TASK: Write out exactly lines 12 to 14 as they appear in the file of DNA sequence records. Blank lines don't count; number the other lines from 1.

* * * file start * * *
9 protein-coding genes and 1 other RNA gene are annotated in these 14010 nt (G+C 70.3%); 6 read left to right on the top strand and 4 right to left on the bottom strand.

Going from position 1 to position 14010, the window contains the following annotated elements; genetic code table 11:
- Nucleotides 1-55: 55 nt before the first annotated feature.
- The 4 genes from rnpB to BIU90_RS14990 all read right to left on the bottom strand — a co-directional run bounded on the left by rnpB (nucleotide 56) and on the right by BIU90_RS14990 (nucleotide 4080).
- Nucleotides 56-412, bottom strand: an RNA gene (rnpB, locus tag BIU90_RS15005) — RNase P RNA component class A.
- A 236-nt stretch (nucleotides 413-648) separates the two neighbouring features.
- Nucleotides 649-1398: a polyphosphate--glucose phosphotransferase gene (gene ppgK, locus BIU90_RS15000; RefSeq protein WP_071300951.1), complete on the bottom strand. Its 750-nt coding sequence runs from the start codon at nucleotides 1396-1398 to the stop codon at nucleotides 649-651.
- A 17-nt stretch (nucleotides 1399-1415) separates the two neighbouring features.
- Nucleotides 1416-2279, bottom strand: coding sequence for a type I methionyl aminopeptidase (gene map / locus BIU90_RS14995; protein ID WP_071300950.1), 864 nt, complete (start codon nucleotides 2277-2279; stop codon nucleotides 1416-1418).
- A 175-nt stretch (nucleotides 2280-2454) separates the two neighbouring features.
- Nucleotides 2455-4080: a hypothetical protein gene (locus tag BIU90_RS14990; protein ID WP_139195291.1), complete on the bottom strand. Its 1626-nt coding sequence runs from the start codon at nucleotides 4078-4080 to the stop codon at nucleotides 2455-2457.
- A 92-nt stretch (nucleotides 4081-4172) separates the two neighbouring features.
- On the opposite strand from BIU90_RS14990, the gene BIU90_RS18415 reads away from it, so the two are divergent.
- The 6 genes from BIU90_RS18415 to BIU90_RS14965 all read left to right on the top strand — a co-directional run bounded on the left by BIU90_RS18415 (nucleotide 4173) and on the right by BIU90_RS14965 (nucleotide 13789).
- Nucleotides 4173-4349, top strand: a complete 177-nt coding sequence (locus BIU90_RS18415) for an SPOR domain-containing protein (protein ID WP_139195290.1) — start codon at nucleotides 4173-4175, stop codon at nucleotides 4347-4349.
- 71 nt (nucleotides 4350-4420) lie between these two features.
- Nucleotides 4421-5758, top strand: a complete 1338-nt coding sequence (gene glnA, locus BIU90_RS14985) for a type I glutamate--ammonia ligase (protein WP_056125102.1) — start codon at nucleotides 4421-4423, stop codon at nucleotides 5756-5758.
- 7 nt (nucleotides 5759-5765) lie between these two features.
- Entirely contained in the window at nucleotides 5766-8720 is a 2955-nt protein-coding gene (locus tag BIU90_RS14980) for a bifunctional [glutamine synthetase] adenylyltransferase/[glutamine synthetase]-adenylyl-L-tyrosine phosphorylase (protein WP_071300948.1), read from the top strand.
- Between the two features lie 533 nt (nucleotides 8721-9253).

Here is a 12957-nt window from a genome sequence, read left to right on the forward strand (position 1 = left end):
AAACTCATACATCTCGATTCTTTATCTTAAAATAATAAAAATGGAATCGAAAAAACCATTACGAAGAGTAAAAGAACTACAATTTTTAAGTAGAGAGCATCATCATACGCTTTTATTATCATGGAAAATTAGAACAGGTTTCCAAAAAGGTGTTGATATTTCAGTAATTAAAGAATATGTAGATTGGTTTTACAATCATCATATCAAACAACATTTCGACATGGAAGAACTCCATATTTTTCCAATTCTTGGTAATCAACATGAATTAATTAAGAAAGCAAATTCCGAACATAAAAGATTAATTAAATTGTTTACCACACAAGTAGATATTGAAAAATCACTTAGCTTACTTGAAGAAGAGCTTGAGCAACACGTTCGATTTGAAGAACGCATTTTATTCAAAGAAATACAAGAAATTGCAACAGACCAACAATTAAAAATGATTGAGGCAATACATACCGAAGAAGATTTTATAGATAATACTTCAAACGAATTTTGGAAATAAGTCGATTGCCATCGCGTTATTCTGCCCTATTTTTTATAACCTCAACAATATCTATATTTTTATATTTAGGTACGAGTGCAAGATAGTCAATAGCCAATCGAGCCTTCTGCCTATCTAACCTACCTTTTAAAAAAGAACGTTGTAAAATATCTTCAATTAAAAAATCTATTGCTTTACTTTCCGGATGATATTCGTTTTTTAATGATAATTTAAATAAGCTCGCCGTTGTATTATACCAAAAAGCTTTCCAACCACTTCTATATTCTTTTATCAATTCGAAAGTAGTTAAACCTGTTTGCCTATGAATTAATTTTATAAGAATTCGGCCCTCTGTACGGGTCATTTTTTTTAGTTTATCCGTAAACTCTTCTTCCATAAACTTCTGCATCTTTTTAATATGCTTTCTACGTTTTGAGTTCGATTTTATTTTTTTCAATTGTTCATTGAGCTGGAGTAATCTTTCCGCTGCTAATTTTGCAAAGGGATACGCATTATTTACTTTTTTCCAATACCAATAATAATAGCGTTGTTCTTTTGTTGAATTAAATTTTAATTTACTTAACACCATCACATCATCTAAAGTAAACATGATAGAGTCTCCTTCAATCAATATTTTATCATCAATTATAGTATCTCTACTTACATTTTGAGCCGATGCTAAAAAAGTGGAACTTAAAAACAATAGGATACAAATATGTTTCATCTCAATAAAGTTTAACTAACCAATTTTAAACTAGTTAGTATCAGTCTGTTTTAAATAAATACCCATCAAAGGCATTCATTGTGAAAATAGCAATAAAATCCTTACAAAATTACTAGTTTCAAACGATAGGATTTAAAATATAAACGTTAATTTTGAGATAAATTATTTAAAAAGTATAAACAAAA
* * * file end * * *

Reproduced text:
- A 92-nt stretch (nucleotides 4081-4172) separates the two neighbouring features.
- On the opposite strand from BIU90_RS14990, the gene BIU90_RS18415 reads away from it, so the two are divergent.
- The 6 genes from BIU90_RS18415 to BIU90_RS14965 all read left to right on the top strand — a co-directional run bounded on the left by BIU90_RS18415 (nucleotide 4173) and on the right by BIU90_RS14965 (nucleotide 13789).